In its update, the CDC said the outbreak total has grown to 38 cases, including 10 patients who were hospitalized for their infections. No deaths have been reported. Five more states reported cases (Colorado, Iowa, Kentucky, Ohio, and Montana), raising that total to seven. Illness-onset dates range from Jun 17 to Aug 16.

Of 29 people interviewed about foods they ate and other exposures a week before they got sick, 22 had eaten restaurant dishes made with eggs, significantly higher than the percentage of healthy people who were surveyed. The Food and Drug Administration (FDA) and state health partners traced the eggs supplied to the restaurant and found that Gravel Ridge Farms supplied them to restaurants where 19 of the 22 people ate. Eight people live in states where the company's eggs are not sold, including six who traveled to states where Gravel Ridge eggs were sold.

An FDA update yesterday said it and the Alabama Department of Agriculture began an inspection at the farm on Sep 5 and collected environmental samples for testing. It said results confirm that Salmonella Enteritidis isolates collected from the environment and from egg samples were genetically related to samples from sick patients.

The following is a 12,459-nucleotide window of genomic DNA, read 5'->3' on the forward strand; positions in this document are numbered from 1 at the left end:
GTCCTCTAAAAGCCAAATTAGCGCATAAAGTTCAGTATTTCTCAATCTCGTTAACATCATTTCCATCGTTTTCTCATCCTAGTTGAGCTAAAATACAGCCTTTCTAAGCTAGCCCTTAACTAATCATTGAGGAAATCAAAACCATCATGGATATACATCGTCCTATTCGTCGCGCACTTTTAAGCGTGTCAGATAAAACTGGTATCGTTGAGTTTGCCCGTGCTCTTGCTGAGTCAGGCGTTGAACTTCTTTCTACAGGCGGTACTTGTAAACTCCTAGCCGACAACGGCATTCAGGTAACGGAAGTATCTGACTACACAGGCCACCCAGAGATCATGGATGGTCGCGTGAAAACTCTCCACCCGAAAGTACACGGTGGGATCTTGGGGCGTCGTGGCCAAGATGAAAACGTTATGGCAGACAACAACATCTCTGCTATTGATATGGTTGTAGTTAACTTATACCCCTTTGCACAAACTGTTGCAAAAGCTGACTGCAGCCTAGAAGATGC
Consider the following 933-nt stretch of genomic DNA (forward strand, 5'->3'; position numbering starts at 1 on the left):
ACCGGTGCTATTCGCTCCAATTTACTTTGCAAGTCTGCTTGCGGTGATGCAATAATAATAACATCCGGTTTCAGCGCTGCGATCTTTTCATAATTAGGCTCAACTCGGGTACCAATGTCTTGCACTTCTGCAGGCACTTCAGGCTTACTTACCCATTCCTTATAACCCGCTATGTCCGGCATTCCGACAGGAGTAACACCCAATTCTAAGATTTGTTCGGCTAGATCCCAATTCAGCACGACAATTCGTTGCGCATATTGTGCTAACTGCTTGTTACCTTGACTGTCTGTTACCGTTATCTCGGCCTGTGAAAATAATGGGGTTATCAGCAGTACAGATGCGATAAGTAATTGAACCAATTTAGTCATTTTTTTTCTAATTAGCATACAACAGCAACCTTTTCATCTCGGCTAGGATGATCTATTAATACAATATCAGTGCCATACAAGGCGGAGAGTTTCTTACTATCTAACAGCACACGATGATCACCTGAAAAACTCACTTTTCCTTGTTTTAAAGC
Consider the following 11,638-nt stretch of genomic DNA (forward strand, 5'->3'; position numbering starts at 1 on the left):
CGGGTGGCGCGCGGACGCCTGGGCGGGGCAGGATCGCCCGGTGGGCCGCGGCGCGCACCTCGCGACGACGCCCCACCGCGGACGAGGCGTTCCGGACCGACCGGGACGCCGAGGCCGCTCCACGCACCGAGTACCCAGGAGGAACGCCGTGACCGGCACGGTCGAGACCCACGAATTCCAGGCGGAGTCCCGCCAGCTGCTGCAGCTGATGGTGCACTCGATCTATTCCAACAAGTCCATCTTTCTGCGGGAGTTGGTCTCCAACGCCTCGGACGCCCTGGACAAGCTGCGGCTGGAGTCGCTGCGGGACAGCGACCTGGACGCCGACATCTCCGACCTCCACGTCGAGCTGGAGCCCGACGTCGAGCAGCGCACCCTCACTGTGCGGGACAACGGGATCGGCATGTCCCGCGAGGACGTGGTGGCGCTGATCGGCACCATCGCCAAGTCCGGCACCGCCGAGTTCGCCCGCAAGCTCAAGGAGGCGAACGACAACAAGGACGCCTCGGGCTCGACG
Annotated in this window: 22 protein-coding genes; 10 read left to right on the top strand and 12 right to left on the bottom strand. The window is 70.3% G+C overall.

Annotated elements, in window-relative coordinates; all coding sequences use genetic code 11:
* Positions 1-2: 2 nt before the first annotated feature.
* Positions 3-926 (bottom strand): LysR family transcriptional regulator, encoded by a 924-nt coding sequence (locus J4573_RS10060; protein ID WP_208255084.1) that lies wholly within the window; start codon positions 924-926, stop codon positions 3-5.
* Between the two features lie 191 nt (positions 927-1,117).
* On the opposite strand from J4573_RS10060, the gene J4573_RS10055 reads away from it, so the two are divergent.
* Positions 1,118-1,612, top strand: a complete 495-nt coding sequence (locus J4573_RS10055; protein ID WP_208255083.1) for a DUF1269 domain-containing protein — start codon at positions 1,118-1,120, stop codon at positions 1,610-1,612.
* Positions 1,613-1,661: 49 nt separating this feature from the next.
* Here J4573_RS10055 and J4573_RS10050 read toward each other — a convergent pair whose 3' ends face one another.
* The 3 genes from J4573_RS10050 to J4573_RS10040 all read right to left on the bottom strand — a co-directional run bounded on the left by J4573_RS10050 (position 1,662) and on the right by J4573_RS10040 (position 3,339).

The company had recalled the eggs on Sep 8, which were primarily distributed to restaurants and retail stores in Alabama, Georgia, and Tennessee.
Oct 2 CDC update
Oct 2 FDA update

Sep 11 CIDRAP News scan "Eggs linked to Salmonella infections in 2 states"

 

FDA approves new antibiotic for bacterial pneumonia, skin infections

The FDA yesterday approved Nuzyra (omadacycline) for the treatment of adults with community-acquired bacterial pneumonia (CABP) and acute bacterial skin and skin-structure infections (ABSSSIs), according to a press release yesterday from drug maker Paratek Pharmaceuticals.

Nuzyra is a "modernized" tetracycline that's designed to overcome tetracycline resistance and exhibits activity against gram-positive and gram-negative bacteria, atypicals, and drug-resistant strains. It comes in both intravenous and oral formulations.